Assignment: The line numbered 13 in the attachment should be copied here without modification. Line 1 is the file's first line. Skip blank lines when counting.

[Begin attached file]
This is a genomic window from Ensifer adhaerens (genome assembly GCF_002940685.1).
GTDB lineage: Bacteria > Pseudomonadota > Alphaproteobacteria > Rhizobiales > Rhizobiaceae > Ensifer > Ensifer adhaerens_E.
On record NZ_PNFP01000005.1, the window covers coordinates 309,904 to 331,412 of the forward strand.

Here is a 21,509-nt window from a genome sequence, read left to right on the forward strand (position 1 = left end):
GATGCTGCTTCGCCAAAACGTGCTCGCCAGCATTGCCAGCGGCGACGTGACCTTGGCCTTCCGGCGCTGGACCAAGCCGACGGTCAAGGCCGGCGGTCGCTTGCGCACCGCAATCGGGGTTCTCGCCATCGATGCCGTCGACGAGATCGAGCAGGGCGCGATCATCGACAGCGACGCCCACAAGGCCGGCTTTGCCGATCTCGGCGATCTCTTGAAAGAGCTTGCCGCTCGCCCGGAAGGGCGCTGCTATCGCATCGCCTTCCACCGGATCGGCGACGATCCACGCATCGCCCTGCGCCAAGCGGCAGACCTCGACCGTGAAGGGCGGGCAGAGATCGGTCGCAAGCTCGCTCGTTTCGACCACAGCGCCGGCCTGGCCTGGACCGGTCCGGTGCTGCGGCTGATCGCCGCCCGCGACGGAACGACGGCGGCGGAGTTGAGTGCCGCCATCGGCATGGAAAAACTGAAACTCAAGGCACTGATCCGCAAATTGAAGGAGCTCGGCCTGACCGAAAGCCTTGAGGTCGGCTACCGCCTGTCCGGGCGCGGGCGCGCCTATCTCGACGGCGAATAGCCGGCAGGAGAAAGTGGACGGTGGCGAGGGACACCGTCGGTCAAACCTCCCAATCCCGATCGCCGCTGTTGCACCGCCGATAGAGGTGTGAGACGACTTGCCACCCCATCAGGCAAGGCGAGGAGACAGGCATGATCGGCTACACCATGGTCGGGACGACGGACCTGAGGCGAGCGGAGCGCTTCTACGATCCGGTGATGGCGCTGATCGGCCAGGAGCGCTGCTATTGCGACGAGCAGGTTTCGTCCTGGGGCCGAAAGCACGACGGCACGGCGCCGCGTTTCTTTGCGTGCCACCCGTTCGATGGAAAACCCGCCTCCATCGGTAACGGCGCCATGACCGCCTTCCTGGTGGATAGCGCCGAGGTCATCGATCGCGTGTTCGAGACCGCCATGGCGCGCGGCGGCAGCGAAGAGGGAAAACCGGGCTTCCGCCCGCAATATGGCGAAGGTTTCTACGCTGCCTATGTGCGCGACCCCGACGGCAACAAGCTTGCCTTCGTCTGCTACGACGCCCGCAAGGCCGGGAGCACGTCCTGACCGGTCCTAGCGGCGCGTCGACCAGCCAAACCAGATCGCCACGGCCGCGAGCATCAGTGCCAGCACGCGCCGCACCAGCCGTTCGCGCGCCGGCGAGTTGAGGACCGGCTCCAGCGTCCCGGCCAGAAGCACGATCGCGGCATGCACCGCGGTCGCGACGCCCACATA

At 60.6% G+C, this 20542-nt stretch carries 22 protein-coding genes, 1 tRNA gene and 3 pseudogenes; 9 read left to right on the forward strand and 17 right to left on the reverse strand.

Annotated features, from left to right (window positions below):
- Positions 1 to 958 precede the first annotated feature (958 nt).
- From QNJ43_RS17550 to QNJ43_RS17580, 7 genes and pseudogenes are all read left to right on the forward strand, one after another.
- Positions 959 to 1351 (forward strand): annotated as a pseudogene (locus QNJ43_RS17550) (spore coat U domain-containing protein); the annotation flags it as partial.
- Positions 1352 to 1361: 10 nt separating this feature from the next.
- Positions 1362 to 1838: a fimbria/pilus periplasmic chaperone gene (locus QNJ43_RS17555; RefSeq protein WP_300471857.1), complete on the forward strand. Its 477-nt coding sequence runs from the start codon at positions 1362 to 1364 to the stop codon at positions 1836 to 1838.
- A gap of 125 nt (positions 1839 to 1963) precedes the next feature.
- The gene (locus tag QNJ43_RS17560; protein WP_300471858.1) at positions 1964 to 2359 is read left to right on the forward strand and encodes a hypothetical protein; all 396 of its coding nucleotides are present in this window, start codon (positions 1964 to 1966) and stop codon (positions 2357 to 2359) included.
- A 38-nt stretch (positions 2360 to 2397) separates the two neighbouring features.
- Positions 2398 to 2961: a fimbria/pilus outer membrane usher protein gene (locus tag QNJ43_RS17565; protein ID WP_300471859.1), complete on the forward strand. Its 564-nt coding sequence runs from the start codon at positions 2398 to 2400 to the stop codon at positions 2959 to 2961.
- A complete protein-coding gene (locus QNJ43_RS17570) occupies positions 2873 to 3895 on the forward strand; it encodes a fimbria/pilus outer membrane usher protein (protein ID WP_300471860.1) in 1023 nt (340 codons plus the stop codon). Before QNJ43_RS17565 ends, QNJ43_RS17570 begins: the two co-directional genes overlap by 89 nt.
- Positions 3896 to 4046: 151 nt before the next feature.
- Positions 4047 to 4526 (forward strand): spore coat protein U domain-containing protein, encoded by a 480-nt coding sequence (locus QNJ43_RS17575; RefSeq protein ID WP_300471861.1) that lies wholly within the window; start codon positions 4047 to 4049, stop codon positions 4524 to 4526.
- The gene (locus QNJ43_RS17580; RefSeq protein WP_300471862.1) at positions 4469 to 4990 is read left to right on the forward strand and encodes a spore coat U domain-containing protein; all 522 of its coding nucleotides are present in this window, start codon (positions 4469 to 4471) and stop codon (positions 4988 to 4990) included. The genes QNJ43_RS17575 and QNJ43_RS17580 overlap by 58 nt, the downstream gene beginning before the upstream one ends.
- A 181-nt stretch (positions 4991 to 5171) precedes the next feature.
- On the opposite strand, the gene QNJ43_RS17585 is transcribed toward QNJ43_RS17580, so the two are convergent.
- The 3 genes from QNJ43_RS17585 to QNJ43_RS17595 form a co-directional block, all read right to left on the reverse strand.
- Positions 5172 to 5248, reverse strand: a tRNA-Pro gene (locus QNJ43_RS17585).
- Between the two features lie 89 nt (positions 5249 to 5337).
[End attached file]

- A gap of 125 nt (positions 1839 to 1963) precedes the next feature.